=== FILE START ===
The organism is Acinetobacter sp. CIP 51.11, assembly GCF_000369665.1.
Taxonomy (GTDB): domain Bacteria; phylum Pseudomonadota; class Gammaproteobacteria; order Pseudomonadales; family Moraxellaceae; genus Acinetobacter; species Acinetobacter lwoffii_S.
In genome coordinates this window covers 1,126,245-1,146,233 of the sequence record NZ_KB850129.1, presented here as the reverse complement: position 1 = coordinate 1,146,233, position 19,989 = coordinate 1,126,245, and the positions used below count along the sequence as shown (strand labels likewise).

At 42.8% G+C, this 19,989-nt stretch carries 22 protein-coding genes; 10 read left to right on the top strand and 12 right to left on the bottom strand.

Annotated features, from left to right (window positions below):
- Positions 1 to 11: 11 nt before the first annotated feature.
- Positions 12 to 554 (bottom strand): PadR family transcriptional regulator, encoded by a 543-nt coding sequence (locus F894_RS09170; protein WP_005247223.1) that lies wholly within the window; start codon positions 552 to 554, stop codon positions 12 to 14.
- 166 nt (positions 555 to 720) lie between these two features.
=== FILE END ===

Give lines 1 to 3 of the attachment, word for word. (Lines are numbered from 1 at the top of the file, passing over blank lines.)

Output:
The organism is Acinetobacter sp. CIP 51.11, assembly GCF_000369665.1.
Taxonomy (GTDB): domain Bacteria; phylum Pseudomonadota; class Gammaproteobacteria; order Pseudomonadales; family Moraxellaceae; genus Acinetobacter; species Acinetobacter lwoffii_S.
In genome coordinates this window covers 1,126,245-1,146,233 of the sequence record NZ_KB850129.1, presented here as the reverse complement: position 1 = coordinate 1,146,233, position 19,989 = coordinate 1,126,245, and the positions used below count along the sequence as shown (strand labels likewise).